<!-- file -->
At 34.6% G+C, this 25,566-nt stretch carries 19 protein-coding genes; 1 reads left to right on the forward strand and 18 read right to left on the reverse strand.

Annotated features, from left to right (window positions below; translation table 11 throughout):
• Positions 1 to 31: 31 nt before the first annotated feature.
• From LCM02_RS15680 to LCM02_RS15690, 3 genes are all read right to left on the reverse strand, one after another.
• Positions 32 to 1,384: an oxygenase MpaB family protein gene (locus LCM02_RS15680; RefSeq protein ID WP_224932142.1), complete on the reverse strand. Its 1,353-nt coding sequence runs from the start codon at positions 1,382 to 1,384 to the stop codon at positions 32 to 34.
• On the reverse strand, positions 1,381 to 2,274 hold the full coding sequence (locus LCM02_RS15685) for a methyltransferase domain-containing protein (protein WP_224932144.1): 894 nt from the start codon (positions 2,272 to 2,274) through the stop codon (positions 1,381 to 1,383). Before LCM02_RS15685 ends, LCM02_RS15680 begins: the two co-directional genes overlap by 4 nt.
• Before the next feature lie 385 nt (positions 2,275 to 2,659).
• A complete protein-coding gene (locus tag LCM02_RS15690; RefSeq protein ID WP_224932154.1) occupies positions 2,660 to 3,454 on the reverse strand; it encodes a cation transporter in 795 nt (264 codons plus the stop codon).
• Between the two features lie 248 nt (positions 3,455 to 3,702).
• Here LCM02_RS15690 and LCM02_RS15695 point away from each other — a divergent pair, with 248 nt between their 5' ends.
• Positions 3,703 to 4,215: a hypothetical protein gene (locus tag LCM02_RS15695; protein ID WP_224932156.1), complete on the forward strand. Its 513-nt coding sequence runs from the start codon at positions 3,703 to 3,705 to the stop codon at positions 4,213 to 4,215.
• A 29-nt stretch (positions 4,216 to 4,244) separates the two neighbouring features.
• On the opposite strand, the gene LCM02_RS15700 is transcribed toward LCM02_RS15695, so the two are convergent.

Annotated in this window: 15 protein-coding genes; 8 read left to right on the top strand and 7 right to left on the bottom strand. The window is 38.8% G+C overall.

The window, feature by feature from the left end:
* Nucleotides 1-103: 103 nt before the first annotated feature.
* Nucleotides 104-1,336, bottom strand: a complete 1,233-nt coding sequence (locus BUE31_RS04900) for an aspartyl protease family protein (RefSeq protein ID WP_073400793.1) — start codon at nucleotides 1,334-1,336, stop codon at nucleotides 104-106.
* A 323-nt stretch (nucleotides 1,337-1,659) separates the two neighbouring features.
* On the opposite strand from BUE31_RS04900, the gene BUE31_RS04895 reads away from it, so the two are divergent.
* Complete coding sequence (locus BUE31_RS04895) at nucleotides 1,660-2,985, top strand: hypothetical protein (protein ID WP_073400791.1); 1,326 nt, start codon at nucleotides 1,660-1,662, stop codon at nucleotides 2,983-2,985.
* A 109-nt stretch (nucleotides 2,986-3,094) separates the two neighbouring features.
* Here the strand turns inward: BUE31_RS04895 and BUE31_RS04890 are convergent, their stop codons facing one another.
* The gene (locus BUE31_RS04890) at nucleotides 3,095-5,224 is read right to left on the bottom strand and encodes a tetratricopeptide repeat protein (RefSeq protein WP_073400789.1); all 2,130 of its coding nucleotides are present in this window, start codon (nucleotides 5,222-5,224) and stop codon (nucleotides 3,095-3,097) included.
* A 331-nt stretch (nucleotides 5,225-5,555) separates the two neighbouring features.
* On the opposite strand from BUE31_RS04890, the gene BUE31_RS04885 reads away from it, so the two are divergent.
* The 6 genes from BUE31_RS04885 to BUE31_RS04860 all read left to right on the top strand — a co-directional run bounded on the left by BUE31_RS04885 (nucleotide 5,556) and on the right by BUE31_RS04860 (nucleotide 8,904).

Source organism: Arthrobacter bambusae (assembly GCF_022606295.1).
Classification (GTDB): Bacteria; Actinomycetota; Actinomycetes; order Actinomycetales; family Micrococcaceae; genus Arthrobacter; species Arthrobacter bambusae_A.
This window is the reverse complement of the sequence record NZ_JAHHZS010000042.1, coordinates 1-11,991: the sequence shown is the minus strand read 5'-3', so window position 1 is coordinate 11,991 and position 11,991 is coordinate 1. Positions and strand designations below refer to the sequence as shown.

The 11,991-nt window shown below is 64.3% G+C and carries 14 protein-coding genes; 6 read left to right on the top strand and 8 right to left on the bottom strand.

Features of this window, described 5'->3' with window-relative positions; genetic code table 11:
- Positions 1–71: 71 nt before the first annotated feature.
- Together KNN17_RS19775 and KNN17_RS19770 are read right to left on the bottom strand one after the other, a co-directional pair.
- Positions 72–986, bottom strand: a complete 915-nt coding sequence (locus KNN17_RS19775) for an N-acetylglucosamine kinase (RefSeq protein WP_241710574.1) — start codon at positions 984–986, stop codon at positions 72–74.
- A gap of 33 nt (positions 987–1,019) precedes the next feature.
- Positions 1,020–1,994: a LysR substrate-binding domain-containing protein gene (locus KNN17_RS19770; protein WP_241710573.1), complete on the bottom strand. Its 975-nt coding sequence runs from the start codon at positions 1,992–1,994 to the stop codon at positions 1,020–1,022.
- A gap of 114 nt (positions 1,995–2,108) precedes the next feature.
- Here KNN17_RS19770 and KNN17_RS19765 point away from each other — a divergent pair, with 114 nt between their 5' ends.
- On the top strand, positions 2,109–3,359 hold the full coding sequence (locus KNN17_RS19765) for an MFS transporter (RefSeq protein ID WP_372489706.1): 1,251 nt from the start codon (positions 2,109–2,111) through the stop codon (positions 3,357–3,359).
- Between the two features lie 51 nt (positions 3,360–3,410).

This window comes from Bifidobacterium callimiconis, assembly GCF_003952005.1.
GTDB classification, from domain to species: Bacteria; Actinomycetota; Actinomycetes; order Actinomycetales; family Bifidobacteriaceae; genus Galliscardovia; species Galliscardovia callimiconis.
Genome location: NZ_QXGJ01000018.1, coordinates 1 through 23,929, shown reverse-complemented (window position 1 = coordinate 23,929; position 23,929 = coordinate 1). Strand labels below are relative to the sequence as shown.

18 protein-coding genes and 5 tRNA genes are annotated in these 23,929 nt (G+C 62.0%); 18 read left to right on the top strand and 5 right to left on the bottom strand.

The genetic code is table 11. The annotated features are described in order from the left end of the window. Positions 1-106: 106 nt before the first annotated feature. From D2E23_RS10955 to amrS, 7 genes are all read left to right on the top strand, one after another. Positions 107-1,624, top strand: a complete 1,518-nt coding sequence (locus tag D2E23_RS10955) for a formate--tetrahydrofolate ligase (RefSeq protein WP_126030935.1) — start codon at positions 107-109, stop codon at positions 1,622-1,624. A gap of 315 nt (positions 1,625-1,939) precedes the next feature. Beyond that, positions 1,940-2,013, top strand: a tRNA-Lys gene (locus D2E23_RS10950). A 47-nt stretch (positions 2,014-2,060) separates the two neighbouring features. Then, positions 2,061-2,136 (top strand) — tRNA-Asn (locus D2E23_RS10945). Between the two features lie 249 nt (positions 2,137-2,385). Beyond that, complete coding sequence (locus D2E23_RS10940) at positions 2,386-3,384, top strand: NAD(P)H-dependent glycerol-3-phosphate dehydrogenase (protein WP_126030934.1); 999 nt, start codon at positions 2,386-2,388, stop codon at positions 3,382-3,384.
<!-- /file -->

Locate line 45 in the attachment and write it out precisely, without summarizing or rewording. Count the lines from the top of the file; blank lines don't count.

The genetic code is table 11. The annotated features are described in order from the left end of the window. Positions 1-106: 106 nt before the first annotated feature. From D2E23_RS10955 to amrS, 7 genes are all read left to right on the top strand, one after another. Positions 107-1,624, top strand: a complete 1,518-nt coding sequence (locus tag D2E23_RS10955) for a formate--tetrahydrofolate ligase (RefSeq protein WP_126030935.1) — start codon at positions 107-109, stop codon at positions 1,622-1,624. A gap of 315 nt (positions 1,625-1,939) precedes the next feature. Beyond that, positions 1,940-2,013, top strand: a tRNA-Lys gene (locus D2E23_RS10950). A 47-nt stretch (positions 2,014-2,060) separates the two neighbouring features. Then, positions 2,061-2,136 (top strand) — tRNA-Asn (locus D2E23_RS10945). Between the two features lie 249 nt (positions 2,137-2,385). Beyond that, complete coding sequence (locus D2E23_RS10940) at positions 2,386-3,384, top strand: NAD(P)H-dependent glycerol-3-phosphate dehydrogenase (protein WP_126030934.1); 999 nt, start codon at positions 2,386-2,388, stop codon at positions 3,382-3,384.